Restoring pistil-side self-incompatibility factors recapitulates an interspecific reproductive barrier between tomato species.Plant J 2014; 77(5):727-36PJ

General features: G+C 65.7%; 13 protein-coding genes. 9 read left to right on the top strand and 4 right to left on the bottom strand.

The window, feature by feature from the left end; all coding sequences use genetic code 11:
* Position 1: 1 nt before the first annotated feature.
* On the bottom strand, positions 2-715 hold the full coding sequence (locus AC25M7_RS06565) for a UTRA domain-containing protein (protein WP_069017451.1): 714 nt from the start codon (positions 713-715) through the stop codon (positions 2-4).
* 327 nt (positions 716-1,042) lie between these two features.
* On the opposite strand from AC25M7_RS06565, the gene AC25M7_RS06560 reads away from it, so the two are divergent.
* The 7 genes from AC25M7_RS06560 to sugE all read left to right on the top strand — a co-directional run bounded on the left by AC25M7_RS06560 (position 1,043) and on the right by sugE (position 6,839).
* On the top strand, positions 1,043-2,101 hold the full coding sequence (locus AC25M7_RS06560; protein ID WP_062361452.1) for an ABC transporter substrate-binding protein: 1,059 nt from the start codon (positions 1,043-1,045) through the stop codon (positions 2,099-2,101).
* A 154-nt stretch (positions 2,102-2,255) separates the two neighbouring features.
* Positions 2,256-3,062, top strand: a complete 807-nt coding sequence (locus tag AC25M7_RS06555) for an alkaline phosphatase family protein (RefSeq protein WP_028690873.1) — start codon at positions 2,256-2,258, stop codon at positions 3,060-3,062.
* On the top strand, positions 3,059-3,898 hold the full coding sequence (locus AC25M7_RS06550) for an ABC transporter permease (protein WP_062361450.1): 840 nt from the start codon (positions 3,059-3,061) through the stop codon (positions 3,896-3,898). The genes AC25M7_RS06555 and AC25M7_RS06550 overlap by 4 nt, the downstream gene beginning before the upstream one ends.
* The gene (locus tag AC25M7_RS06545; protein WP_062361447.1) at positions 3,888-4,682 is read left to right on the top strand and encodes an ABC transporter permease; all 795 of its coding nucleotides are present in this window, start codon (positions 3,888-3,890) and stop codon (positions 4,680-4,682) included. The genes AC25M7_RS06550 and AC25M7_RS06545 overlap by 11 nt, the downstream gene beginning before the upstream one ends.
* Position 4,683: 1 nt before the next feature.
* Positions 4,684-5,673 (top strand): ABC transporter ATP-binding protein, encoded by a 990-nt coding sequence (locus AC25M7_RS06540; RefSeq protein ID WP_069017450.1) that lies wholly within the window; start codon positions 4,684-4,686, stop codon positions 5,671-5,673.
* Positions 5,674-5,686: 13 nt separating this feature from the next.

Interspecific reproductive barriers are poorly understood, but are central to the biological species concept. The pre-zygotic barriers between red- and green-fruited species in the tomato clade of the genus Solanum provide a model to better understand these barriers in plants. Compatibility usually follows the SI x SC rule: pollen from self-compatible (SC) red-fruited species is rejected on pistils of the predominantly self-incompatible (SI) green-fruited species, but the reciprocal crosses are compatible. This suggests that the interspecific reproductive barrier may be linked to the intraspecific SI mechanism. However, pollen from the SC red-fruited species is also rejected by SC accessions of green-fruited species that lack S-RNase, a key protein expressed in pistils of SI Solanum species. Thus, multiple mechanisms may contribute to the barrier between red- and green-fruited species. We tested whether an S-RNase-dependent barrier is sufficient for rejection of pollen from red-fruited species by introducing functional S-RNase, HT-A and HT-B genes from SI species into Solanum lycopersicum (cultivated tomato). We found that expressing S-RNase in combination with either HT-A or HT-B in the pistil is sufficient to cause rejection of pollen from all four red-fruited species. Thus, redundant mechanisms must operate side by side to prevent crosses between red- and green-fruited species in the clade, underlining the complexity of interspecific pollination barriers. Our results also have implications for mating system transitions. We suggest that these transitions must occur in a specific sequence, and that the transition from SI to SC also affects interspecific compatibility.